What does "suite" mean in the "C-suite?" I understand the meaning of C as follows but want to know what the word "suite" mean in this context.

C-Suite gets its name because top senior executives' titles tend to start with the letter C, for chief, as in chief executive officer, chief operating officer and chief information officer.


A suite is a collection of things.

A three-piece suite is a collection of a sofa and two armchairs.

A set of connected rooms can be called a suite.

The C-suite is a collection of people or job titles beginning with C or chief: CEO (chief engineering officer), CIO (chief information officer), CFO (chief financial officer) and so on.

An alternative to CEO is MD or managing director, but it seems people prefer to be chiefs rather than managers or directors and this list of titles is becoming quite long as more titles are changed to C- titles.

A 2012 Forbes article called "C Is For Silly: The New C-Suite Titles" said:

In the past few years, the c-suite has exploded its members, knighting nearly every department head with new, inventive chief titles likely dreamed up by the marketing team.

Kodak and Dell appointed Chief Listeners. Facebook recently added two Chief Privacy Officers. Coca-Cola is really gung-ho on the trend, employing a Chief Administrative Officer, Chief Sustainability Officer, Chief Scientific and Regulatory Officer, and Chief Quality and Product Integrity Officer, among others. Microsoft has a Chief People Officer; IBM a Chief Information Officer; Xerox a Chief Strategy Officer; and New York City has its very own Chief Digital Officer.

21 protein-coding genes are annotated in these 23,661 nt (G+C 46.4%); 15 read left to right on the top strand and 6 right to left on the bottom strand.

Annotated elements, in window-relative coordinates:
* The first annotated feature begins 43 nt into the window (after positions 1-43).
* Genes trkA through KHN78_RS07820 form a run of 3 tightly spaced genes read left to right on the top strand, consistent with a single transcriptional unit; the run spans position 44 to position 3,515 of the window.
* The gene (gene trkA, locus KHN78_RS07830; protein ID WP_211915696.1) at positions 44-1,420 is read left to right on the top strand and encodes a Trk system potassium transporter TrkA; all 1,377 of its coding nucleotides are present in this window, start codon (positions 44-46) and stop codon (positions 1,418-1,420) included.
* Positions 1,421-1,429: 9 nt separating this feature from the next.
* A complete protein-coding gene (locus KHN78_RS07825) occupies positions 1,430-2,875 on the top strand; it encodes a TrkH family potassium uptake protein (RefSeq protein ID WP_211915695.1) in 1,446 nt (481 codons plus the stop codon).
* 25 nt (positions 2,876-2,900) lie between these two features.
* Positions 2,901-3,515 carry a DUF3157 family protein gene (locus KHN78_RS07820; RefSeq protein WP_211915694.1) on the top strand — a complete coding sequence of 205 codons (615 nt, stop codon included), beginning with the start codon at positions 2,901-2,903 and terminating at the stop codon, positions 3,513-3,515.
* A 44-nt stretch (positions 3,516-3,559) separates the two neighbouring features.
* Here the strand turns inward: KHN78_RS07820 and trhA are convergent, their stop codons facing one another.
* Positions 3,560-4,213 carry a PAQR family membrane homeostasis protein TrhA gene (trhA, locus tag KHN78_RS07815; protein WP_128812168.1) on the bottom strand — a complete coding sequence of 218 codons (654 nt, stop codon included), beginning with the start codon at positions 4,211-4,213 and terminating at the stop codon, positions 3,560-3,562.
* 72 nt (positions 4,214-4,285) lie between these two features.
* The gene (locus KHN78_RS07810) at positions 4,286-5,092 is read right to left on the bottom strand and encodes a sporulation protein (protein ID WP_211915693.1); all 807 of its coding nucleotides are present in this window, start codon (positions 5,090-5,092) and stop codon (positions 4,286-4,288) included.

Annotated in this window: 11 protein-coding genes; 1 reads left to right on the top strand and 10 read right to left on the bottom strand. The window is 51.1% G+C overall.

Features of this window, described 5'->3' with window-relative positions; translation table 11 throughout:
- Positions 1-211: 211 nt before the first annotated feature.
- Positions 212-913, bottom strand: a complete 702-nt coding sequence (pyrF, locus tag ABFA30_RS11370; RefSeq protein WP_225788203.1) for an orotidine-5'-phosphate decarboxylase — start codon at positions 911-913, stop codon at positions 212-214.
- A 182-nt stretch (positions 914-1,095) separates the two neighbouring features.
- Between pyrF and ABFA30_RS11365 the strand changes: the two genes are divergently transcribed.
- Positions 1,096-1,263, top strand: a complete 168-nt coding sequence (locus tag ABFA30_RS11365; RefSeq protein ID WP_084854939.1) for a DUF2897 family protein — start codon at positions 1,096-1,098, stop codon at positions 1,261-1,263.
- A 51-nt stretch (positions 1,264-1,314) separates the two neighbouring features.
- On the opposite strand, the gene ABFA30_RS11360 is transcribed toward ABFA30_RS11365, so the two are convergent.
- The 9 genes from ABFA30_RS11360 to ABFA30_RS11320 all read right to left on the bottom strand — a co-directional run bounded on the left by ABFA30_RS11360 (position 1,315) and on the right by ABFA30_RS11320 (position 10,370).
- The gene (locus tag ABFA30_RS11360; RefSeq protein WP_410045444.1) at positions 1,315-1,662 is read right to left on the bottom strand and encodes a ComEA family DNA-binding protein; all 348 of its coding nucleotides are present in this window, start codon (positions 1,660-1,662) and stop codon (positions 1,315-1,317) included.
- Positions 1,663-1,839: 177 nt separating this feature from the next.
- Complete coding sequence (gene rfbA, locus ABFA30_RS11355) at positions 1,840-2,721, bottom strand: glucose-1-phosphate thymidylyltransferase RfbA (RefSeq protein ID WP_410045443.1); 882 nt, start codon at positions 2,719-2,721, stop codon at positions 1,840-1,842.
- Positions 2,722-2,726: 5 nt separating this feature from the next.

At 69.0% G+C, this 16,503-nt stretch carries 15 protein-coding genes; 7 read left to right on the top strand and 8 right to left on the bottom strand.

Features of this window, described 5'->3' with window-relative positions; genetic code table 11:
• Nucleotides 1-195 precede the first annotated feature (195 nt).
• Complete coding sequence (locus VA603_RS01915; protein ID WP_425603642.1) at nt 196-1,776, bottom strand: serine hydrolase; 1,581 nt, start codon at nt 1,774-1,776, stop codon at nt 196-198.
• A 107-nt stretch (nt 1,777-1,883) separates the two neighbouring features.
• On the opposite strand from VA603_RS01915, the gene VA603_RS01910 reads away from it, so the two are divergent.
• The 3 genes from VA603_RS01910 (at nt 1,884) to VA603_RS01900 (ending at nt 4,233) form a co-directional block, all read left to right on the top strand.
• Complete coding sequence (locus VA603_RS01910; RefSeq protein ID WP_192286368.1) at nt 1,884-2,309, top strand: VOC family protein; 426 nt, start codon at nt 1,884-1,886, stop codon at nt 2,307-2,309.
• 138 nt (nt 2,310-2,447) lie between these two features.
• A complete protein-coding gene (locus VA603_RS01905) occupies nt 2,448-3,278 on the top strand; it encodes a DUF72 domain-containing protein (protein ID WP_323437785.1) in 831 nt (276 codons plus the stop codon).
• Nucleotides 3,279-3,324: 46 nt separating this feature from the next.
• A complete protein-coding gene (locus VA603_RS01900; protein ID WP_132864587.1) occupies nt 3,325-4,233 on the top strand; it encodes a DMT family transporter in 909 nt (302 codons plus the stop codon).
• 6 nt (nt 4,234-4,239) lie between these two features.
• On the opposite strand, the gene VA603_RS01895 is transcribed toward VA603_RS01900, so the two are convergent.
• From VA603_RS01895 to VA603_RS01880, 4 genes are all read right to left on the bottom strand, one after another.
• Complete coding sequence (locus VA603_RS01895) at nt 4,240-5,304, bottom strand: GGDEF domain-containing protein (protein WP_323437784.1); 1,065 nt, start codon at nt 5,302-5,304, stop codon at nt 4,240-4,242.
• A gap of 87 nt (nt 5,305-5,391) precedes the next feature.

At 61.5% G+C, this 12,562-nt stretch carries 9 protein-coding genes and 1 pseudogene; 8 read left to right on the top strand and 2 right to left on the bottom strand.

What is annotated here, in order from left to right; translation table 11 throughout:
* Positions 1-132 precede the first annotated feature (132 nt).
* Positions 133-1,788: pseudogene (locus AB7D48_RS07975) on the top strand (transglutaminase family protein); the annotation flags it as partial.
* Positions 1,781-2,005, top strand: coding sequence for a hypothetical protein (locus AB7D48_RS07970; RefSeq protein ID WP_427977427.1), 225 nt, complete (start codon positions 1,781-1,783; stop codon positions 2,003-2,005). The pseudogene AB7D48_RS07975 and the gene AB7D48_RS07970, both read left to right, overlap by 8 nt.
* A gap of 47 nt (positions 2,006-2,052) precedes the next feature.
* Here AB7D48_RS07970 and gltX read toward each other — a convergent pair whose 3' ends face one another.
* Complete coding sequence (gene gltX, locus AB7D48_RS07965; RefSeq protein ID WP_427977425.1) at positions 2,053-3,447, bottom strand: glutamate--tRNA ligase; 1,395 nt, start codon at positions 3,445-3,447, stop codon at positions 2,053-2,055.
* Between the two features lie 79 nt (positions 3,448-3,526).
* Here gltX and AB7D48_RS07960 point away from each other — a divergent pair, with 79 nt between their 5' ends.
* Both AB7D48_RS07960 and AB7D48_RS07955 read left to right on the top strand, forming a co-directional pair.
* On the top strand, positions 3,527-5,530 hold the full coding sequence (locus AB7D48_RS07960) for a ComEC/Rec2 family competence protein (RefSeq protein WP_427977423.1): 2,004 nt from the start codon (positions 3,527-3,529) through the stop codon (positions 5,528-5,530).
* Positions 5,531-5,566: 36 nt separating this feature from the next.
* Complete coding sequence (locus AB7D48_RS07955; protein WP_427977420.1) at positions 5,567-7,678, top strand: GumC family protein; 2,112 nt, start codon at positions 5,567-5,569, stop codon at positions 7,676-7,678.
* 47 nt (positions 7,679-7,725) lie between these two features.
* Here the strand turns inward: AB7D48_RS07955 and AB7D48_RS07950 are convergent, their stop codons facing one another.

“It is all corporate Kindergarten playtime title-making,” says Mark Stevens, a marketing and management expert and author of Your Marketing Sucks. “It’s a puppet show. These people have absolutely no power.”

The only C’s with “real” power, Stevens says, are the Chief Executive Officer, Chief Financial Officer and, occasionally, Chief Operating Officer. “Most of these vanity titles don’t even report to the CEO,” he says.


Without knowing the context, I would say that it described a set of rooms or offices for the exclusive use of senior executives.

  • It's the first time I've heard the term C-suite. It cries out to be parodied in some way. Often such places attract nicknames from the rank and file. One company I worked for housed their senior managers in what became known as 'the Mental Block'. Another, at the height of the Cold War, called theirs 'The Kremlin'. Both these names eventually became adopted by the management themselves for the suites of offices concerned. – WS2 Jan 17 '14 at 10:12

Not the answer you're looking for? Browse other questions tagged or ask your own question.